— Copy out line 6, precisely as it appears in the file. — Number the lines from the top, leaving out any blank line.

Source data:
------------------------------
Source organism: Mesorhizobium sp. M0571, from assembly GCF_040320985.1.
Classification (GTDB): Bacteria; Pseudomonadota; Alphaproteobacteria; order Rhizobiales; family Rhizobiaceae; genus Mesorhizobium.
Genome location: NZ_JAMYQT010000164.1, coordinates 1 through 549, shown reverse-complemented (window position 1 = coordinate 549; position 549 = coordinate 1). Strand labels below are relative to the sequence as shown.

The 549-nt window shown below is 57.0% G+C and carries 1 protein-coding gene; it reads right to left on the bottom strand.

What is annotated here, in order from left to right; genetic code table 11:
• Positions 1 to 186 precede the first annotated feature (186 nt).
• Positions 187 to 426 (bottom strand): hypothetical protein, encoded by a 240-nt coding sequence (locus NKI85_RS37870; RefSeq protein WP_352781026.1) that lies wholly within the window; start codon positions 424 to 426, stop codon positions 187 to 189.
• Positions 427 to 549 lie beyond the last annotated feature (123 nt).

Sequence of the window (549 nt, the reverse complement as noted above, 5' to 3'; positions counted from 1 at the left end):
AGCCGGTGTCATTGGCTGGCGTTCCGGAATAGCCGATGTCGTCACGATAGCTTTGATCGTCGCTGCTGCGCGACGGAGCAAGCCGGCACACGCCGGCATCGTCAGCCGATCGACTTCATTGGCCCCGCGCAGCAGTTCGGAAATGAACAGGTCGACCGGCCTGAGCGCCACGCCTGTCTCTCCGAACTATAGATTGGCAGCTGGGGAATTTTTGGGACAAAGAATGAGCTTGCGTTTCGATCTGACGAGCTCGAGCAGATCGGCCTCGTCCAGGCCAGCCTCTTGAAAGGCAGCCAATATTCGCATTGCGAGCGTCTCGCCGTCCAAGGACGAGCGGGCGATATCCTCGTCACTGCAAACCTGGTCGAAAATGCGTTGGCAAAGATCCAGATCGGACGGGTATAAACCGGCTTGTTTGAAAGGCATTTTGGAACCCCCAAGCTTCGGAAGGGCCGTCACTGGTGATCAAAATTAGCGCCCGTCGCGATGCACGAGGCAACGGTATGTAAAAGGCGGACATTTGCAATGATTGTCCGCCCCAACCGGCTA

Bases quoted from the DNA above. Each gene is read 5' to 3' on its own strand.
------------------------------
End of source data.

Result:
• Positions 1 to 186 precede the first annotated feature (186 nt).